Plummer and colleagues conclude that early Homo was flexible in its habitat use and that the ability to find resources in both open and wooded habitats was a key part of its adaptation. This strongly contrasts with the habitat usage of older species of Australopithecus and appears to signify an important shift in early humans' use of the landscape.

Funding from the L. S. B. Leakey Foundation, the Leverhulme Trust, the National Geographic Society, the National Science Foundation, the Professional Staff Congress-City University of New York Research Award Program, and the Wenner-Gren Foundation for Kanjera field and laboratory research is gratefully acknowledged. Logistical support was provided by the Human Origins Program of the Smithsonian Institution. The funders had no role in study design, data collection and analysis, decision to publish, or preparation of the manuscript.


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Journal reference:

Plummer TW, Ditchfield PW, Bishop LC, Kingston JD, Ferraro JV, et al. Oldest Evidence of Toolmaking Hominins in a Grassland-Dominated Ecosystem. PLoS ONE, 2009; 4(9): e7199 DOI: 10.1371/journal.pone.0007199
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ramonmercadoOffline
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PostPosted: 28-10-2013 16:38    Post subject: Reply with quote

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Early stone tool making more sophisticated than originally thought
October 28th, 2013 in Other Sciences / Archaeology & Fossils

Professor John Gowlett and his team made the discovery at this site in Kilombe, Kenya.

Professor John Gowlett and his team made the discovery at this site in Kilombe, Kenya.

(Phys.org) —Researchers at the University of Liverpool have found that long and slender stone tools were made by human ancestors at least a million years ago – nearly twice as long ago as generally thought.

Materials such as branches, twigs, and stems were readily available to both animal and human tool makers from millions of years ago, but research at Liverpool has now shown that elongate forms were also made out of stone by human ancestors much earlier than is usually recognised.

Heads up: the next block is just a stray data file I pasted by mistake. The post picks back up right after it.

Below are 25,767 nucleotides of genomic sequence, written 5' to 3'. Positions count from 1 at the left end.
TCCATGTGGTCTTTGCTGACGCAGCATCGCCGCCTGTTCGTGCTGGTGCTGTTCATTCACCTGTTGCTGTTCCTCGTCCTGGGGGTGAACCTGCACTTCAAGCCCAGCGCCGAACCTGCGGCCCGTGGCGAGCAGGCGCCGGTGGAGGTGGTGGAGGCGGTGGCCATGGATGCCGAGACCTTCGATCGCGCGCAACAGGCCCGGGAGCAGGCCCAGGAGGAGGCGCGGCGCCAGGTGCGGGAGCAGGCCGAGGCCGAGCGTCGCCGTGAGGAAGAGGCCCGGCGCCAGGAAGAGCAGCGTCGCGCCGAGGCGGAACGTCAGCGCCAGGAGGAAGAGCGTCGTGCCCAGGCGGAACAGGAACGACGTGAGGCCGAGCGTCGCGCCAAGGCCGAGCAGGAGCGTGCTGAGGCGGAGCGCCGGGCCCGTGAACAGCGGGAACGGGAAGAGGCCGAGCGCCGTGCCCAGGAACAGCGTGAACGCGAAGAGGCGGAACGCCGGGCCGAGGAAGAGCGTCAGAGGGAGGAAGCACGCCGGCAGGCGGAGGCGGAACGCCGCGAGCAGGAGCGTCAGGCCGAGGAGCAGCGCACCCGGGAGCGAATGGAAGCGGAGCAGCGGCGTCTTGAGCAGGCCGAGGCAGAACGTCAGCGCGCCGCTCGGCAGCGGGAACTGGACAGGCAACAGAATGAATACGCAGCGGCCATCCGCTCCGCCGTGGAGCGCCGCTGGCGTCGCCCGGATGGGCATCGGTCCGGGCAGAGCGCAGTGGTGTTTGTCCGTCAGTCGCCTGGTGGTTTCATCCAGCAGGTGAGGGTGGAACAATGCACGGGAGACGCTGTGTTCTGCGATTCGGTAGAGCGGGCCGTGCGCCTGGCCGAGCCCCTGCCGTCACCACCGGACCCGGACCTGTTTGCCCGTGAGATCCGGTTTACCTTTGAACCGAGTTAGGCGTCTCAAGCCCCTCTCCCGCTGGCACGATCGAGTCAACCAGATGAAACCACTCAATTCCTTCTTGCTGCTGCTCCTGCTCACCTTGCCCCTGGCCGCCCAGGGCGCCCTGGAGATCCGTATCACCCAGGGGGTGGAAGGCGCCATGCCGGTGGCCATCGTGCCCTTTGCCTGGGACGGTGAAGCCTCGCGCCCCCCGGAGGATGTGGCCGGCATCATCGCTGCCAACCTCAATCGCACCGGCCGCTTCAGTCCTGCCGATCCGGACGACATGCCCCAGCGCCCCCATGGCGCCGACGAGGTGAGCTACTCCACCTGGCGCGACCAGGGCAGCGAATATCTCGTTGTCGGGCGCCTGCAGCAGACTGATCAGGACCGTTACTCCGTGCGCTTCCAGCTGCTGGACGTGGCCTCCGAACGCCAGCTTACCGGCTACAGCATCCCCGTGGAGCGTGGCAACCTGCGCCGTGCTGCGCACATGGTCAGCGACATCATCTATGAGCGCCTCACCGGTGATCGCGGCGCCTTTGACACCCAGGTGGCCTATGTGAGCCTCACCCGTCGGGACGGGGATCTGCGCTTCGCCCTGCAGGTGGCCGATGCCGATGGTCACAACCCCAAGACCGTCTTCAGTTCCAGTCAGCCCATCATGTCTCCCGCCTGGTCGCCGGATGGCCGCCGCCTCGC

Professor John Gowlett, as a member of an international team based on the University's Department of Archaeology, Classics and Egyptology, is working at Kilombe in Kenya, where he has found a number of hand axe tools that are very long and narrow.

Professor Gowlett said: "Psychologists have shown that moderately elongate forms are often favoured, especially those in the ratio 0.61. But there also seems to be a special attraction to far longer and slenderer forms.

"Some of the stone tools from Kilombe and other early sites are almost two and a half times as long as broad and there is no way this can occur by accident. They must have been carefully crafted.

"Usually such slender shapes are found far later in the fine blade tools made by Homo sapiens. The hand-axes were made by the earlier Homo erectus.

"As the concentrations of elongate tools are rare on the Kilombe site, they were probably made to carry out tasks of animal butchery or plant preparation which did not occur very often.

"They show that when the need arose early humans were capable of strikingly sophisticated behaviour."

The research is published in Philosophical Transactions of the Royal Society B.

Provided by University of Liverpool

"Early stone tool making more sophisticated than originally thought." October 28th, 2013. http://phys.org/news/2013-10-early-stone-tool-sophisticated-thought.html